- on Monday, 06 March 2017 09:11
- by Christopher Symonds
It has been well known for some time that Hugh Jackman is leaving his career making turn as the X-Men character Wolverine behind. After seventeen years regimenting his diet and sculpting a rather impressive super hero physique, he set to task with director James Mangold (the director of his last solo outing The Wolverine) to give the world his all in playing old mutton chops one last time. But what did that mean? Jackman, a hard working actor, who has always been gracious and grateful for the opportunities this character provided him, has never given anything but his all. But despite that dedication, depending on the eight previous movies’ creative participants and the studio that backed them, the end product had always been a bit of a mixed bag.
It is a long time since the X-Men movies started, and in those following near two decides we have been treated to (and sometimes cursed by) a litany of super hero films, to the point now where they represent the lion’s share of studio tent poles every year. In short, we are spoiled for choice. But we are also seeing fatigue in the repetition of respective franchises constantly throwing out sequel after sequel that really tell the same story the same way. Studios notoriously stick to tried and true formulas until the cow is milked dry. And at the budget some of these pictures cost, one can hardly blame them. But bravery, risk, is where the standouts always spawn from. It just takes a while for the studios to throw that Hail Mary.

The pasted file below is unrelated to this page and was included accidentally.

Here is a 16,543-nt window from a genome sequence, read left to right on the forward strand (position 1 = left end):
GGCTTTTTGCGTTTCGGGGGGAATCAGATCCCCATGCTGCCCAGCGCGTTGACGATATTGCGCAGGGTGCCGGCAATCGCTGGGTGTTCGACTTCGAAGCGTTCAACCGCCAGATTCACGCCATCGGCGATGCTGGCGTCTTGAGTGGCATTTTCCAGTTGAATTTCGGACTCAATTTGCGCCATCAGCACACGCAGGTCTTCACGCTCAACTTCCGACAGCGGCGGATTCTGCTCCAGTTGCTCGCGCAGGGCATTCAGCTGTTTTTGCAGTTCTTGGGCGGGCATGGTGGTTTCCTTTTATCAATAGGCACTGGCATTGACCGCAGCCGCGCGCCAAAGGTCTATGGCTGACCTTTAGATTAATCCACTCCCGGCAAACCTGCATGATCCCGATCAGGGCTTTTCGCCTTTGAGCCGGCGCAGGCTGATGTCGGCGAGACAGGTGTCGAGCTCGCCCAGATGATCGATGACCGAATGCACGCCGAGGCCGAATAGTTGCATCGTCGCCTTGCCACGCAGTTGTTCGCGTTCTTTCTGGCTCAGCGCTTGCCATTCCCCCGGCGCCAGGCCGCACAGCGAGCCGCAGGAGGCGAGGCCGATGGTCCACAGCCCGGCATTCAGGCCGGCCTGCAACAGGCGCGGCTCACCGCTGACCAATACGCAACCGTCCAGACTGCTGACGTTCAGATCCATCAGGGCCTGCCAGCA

Last year, Deadpool got the chance to finally break the mould, in terms of the parameters in which these stories are able to be told. It will be seen as that Hail Mary. But this reviewer is here to tell you, Logan has doubled down in the bravery stakes.
This ninth film in the X-Men franchise is a spectacular risk, and is nothing like you have ever seen before in this genre. I think all participants, from Jackman to the studio, knew the writing was on the wall. The previous few entries were competently made, but just more of the same and, at the end of the day, garnered no more passion from the audience than a shrug of the shoulders. The reaction from all involved this time was to give you something new. Logan is unequivocally new, an anti-superhero movie. And the Wolverine was the perfect character to tell this story.